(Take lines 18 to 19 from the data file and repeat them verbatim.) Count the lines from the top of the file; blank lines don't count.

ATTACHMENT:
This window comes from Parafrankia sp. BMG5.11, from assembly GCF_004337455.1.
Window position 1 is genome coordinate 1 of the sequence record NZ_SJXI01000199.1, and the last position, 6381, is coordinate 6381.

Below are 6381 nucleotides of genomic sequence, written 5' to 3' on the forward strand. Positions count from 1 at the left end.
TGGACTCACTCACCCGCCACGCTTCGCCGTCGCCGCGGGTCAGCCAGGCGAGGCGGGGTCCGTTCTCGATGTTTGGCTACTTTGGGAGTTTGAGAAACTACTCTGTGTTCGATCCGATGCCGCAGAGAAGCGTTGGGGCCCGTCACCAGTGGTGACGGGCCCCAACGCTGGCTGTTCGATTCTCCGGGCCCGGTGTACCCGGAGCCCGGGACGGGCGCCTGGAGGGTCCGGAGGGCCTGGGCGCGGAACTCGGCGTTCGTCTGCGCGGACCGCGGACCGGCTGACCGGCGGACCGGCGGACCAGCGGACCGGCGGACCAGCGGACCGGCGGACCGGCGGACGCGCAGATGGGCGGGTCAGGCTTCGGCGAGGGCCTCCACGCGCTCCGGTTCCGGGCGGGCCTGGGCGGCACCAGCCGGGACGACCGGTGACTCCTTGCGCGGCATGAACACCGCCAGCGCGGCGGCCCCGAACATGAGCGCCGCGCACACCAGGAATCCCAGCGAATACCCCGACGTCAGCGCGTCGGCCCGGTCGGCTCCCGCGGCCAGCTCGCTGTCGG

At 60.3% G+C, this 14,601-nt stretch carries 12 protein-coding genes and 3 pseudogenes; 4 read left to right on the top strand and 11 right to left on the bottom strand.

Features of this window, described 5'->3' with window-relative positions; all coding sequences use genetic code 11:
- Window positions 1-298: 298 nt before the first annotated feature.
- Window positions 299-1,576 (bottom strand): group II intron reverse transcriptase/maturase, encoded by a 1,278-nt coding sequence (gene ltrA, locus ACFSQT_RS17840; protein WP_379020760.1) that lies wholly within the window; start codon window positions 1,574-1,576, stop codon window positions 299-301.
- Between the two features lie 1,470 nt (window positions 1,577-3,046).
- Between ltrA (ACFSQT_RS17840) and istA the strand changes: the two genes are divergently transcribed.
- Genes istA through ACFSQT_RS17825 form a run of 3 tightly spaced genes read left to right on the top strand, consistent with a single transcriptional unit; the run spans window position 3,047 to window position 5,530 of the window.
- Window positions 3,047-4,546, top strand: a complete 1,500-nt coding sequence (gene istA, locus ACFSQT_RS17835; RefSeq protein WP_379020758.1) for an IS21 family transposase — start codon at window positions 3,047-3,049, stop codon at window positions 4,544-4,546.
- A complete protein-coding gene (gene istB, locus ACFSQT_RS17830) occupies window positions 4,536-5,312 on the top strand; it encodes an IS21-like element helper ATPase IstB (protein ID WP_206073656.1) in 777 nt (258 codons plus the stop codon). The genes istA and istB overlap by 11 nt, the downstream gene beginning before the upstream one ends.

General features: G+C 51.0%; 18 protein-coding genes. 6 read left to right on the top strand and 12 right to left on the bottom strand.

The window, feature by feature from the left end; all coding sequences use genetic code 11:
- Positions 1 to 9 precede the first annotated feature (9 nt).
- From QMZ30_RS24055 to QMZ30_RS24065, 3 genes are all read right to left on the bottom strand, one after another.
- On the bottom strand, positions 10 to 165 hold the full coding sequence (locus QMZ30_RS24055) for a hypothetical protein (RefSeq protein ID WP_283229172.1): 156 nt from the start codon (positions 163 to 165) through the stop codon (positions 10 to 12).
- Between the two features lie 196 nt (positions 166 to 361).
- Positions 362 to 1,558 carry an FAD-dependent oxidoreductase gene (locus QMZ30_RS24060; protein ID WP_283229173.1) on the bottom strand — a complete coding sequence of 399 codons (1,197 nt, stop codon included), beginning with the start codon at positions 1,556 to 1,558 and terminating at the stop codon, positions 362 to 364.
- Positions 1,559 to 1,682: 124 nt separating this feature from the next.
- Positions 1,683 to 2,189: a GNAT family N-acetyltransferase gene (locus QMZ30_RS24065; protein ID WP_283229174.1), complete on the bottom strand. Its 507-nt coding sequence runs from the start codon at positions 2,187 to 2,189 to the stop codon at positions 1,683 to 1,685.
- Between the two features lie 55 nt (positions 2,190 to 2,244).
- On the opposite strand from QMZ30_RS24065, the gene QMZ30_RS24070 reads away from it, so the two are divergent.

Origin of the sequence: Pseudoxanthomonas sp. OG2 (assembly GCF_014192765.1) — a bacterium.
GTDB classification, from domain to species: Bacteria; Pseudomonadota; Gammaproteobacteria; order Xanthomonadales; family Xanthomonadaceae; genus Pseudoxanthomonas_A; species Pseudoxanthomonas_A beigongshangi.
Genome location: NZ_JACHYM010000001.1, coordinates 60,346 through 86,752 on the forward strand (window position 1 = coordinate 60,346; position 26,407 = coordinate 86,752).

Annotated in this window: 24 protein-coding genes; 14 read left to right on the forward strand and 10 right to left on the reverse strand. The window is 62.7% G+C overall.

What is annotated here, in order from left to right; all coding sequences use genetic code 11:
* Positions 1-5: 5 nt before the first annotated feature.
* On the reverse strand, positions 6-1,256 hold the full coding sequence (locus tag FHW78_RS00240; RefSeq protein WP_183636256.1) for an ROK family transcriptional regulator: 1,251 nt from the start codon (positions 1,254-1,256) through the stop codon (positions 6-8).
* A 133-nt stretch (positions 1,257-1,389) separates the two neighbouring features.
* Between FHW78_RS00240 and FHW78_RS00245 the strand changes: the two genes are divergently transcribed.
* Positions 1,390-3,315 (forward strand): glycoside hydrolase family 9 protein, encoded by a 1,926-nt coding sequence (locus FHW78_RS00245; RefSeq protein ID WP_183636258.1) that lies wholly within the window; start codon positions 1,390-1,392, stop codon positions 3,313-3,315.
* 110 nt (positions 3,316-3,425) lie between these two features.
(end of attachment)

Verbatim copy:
- On the bottom strand, positions 10 to 165 hold the full coding sequence (locus QMZ30_RS24055) for a hypothetical protein (RefSeq protein ID WP_283229172.1): 156 nt from the start codon (positions 163 to 165) through the stop codon (positions 10 to 12).
- Between the two features lie 196 nt (positions 166 to 361).